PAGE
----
Society of
Saint Vincent de Paul
Edmonton Area
History of SSVP in Edmonton

The Early Years

In the 1980’s, before any formal Society was established in Edmonton, Mr. John Hadoway operated independently under the name of St. Vincent De Paul out of his home, bringing groceries and bits of furniture to people in need. In the early 1990’s he was joined by Paul Nyebik and in 1996 by Gregory Amerongen.

But around the year 2000, under the guidance of Western Regional Council President Don Hunter, attempts began at formalizing Conferences (Chapters) in the city. The first Conference was Basilica which formed under Jack Robertson (President) and Bill Finn (Vice President) in July 2000. Good Shepherd Conference was established in 2001 under Pat Bennetto, but this first effort did not survive due to moves of personnel. In 2001, St. John/Holy Spirit Conference formed under Eileen Orysiuk. And that same year, with the help of David Lyder, an experienced Vincentian from Kelowna, Tri-Parish Conference was established to include the St. Agnes, St. Anthony's and St Thomas More Parishes. Ed Metro was its first President followed by Ron Smith who was elected in 2002. His Grace Archbishop Thomas Collins was most supportive, giving his blessings to all these early efforts.

Pantries were set up to provide a reserve of food stuffs, and personal pick-up trucks were commandeered for furniture pickup and deliveries. Operating at first out of a “Mini-Storage” unit Ron Smith, Peter Lema, Henry Prince and Mike Dejur covered furniture needs for the whole Southside including Mill Woods. The Blue Van was purchased by Finn/Robertson to serve the 3 to 4 Conferences on the North and West side. In 2002, Bob Prestash responded to a call for delivery help that appeared in a Church Bulletin. He turned up at St. Andrew’s Elementary School, the use of which Eileen Orysiuk had obtained from the Catholic School Board. Two small rooms of about 750 square feet each, were the beginnings of the Distribution Centre (DC), to gather, sort, and send out clothing, housewares and furniture to the needy. Bob’s old Dodge made many trips to and from that DC in the following months.

The Years of Growth

However, many issues remained unresolved among these early Conferences as to where boundaries should lie, as well as other questions concerning operation and responsibilities. In 2002, Lynn L’Heureux became President of Western Regional Council, and suggested the establishment of a Particular Council to oversee the operations of the three Conferences in existence at that time. On Oct 26/2002 Bob Prestash was elected as President of the Edmonton Particular Council for the Relief of Poverty.

From the positive response coming from people in need, these early Conferences realized that they should spread the word and encourage other Parishes to follow suit.  The “early movers”, Ron Smith, Bob Prestash and others, spoke at many Churches including Assumption, Ascension, Leduc, Mill Woods, St. Andrews, Sherwood Park, and others. Good Shepherd formed again in early 2004 under Jane Burghardt.  By 2006 almost all Parishes in the Archdiocese had formed Conferences, some 16 in total as well as the isolated Conference at Lloydminster.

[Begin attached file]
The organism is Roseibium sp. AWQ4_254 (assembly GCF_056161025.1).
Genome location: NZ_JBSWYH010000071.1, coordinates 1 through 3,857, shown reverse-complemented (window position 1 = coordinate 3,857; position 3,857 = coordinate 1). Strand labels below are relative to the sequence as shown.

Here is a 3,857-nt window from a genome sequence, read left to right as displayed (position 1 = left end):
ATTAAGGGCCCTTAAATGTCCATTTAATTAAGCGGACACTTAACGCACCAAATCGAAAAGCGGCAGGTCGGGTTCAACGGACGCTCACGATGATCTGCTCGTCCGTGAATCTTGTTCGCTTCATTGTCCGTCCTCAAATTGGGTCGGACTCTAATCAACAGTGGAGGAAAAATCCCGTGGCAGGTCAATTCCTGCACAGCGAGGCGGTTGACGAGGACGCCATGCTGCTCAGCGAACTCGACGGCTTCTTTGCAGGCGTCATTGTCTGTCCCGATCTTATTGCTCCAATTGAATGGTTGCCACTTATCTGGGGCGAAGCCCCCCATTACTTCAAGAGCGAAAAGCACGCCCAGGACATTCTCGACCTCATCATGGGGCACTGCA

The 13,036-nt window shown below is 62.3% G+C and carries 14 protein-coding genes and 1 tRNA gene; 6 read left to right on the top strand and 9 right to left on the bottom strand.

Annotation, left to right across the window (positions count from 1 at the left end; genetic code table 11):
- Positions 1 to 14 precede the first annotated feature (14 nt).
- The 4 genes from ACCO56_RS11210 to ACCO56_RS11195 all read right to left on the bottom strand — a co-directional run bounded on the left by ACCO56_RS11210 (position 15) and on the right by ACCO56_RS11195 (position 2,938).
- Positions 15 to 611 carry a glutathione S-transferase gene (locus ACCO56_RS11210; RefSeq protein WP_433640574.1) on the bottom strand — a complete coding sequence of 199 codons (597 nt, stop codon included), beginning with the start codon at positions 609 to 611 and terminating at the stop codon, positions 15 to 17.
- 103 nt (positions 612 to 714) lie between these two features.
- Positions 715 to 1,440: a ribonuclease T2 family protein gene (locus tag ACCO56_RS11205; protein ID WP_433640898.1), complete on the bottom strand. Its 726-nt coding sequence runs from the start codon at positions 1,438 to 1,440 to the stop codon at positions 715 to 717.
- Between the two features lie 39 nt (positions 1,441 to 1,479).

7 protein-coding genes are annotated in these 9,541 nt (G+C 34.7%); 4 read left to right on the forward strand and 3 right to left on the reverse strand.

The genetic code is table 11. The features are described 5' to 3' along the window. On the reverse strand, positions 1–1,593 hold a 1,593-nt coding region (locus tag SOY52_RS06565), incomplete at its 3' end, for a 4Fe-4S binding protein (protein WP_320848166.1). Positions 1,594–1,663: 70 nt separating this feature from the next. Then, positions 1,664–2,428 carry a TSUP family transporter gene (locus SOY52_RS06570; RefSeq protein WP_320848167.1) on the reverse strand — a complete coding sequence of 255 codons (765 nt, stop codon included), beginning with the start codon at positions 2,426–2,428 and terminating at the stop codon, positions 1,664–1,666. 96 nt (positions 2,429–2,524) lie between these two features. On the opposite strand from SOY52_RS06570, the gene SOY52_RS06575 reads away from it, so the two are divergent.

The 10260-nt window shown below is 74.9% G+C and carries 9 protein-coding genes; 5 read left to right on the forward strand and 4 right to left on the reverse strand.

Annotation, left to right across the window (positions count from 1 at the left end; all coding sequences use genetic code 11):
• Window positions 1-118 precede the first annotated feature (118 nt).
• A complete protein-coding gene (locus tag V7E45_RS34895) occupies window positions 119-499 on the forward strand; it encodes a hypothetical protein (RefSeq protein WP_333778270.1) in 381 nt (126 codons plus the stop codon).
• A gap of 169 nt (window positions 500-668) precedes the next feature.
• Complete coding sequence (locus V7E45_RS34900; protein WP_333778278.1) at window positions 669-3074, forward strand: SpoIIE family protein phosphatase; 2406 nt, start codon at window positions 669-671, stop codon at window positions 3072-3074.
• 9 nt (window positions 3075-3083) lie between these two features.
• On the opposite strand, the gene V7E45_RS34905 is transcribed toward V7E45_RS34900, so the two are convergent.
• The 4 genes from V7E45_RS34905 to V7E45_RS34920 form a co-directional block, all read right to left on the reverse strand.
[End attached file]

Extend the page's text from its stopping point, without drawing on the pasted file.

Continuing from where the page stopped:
As a result of this growth in numbers, administrative load and oversight requirements grew. To make this manageable, three Particular Councils were formed, each overseeing 5 to 6 Conferences.  Gail Dumas headed up the Edmonton West P.C., Dan Brister headed up Edmonton North, and Bernie Schoenberger the South for several years. Bob Prestash continued as President overall, with his office operating as Central Council, although this arrangement has yet to be formalized within the National organization.

Recent Years

On Bob Prestash’s retirement in 2007 to follow other pursuits, Bob Mckenzie took over the Presidency, and in April 2009 Bernie McCracken took on these responsibilities. During the period 2001 through 2011 the opportunity to help those in need had grown dramatically. The DC moved to St. Basil School around the year 2003 into a space of about 3,000 sq.ft. In 2006, it was moved into the Chapel at St. Joseph’s School, a space of approximately 4,000 sq.ft. plus 2,000 sq.ft. of storage at St. Patrick’s School. The DC has been a very busy place under the guidance of Daryl Dittrich, and in his absence Emile Gagne, Jean Craig and many wonderful volunteers.

In 2008, a call-answering service was engaged to handle the ever increasing volume of calls for help, and donations, amounting to some 1,200 calls per month in 2010. The system employs e-mail messages with specific information which are relayed accurately and efficiently to home visitors and pickup crews. This has allowed the Society to keep up with the dramatic increase in the demand for its services. Thanks to the Knights of Columbus, our Society has two trucks of three tons each, and a cube van which the Rotary Club helped to buy. These trucks ply the streets of Edmonton most days, bringing much needed beds, tables, and dignity to friends in need. In 2011, the 450 volunteers ...... visiting, preparing clothing and household items, bringing food or furniture, bringing encouragement and the love of Christ, ...... feel satisfied that they are doing the right thing for others, for society, and for God.

{prepared Nov 2011}





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